What’s the Dirtest Place in Your Bathroom?

I hate to start off the weekend with a downer, but being a less-than-fastidious housekeeper myself, I couldn’t help but notice the article “The Germiest Place in Your Bathroom Isn’t Your Toilet” by Julissa Treviño (http://time.com/5514669/bacteria-germs-bathroom/?). And like the title says, it’s not where you think.

According to a 2011 study on household germs, conducted by the global public health and safety organization NSF International, it’s the toothbrush holder. During the study, researchers tested 30 surfaces—six in the bathroom—in 22 homes for bacteria, yeast and mold. While 27% of toilet seats contained mold and yeast, 64% of toothbrush holders did. Of the toothbrush holders, 27% had coliform (an indicator of potential fecal contamination) and 14% had staph. “The toothbrush holder often has many of the factors germs need,” says Lisa Yakas, a microbiologist at NSF International. “It is dark, damp and not cleaned as frequently as it should be.”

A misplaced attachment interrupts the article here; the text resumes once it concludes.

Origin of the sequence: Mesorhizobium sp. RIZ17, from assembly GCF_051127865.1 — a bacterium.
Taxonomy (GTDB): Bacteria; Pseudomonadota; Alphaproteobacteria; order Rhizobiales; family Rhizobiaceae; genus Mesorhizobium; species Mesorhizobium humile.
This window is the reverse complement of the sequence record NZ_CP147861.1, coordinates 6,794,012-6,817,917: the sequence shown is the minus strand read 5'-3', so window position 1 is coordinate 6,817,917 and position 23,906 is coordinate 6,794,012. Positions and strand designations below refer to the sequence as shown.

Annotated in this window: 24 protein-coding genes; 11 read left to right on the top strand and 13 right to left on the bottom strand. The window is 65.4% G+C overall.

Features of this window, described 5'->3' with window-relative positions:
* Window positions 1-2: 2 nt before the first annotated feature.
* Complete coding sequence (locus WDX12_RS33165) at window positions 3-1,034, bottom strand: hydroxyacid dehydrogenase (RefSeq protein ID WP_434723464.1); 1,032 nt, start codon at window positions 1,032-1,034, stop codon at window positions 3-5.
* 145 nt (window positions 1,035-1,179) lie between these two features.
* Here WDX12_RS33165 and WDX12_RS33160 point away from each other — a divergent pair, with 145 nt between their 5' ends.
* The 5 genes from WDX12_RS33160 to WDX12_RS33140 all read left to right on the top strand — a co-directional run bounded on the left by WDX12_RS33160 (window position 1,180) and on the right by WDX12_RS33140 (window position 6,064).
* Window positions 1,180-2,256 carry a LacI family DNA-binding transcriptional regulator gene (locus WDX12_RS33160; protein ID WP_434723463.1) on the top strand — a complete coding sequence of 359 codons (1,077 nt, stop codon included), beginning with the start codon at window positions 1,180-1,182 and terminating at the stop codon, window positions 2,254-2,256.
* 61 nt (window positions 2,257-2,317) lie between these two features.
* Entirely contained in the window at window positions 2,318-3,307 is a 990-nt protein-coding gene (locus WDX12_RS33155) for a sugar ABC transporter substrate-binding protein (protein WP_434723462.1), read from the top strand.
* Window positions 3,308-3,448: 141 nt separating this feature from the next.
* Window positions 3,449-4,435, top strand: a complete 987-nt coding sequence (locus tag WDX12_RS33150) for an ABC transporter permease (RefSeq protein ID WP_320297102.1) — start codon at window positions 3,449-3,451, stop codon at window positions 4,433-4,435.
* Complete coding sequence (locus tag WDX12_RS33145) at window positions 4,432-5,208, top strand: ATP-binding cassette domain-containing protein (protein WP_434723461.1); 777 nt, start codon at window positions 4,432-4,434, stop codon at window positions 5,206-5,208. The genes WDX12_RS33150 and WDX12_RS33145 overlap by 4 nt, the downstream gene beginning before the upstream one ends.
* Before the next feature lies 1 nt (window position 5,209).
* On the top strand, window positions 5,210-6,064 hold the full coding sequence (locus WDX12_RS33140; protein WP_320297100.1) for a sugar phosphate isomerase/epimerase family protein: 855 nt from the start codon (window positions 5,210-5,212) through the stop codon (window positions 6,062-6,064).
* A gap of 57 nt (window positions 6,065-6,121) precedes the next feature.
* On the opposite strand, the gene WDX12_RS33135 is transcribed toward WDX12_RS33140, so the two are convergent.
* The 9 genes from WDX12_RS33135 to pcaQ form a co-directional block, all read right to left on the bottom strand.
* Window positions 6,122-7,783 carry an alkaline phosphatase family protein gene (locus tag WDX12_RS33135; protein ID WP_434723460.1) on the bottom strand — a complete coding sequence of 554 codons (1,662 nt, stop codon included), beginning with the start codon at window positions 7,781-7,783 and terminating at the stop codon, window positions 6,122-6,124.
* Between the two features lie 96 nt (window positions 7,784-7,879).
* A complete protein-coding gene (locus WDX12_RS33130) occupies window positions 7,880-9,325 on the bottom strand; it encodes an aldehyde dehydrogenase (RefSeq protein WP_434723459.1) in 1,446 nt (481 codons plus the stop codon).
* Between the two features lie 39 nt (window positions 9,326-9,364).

So should you be worried? Probably not. The germs the study discovered can be health risks, but chances are you won’t catch anything. According to
Sean Gibbons, an assistant professor at the Institute for Systems Biology, a nonprofit research institution in Seattle, most gut bacteria don’t survive when they leave the body, so the fecal bacteria that are found in places like bathrooms are dead. “There is minimal to zero risk,” he says. “[Most people] are healthy enough to prevent it from hurting it us.”

Still, it’s a bit unsettling to realize bacteria are all over our bathrooms. Even flushing the toilet with the lid up can help them spread due to an aerosol effect. The best defense is to just keep washing your hands.

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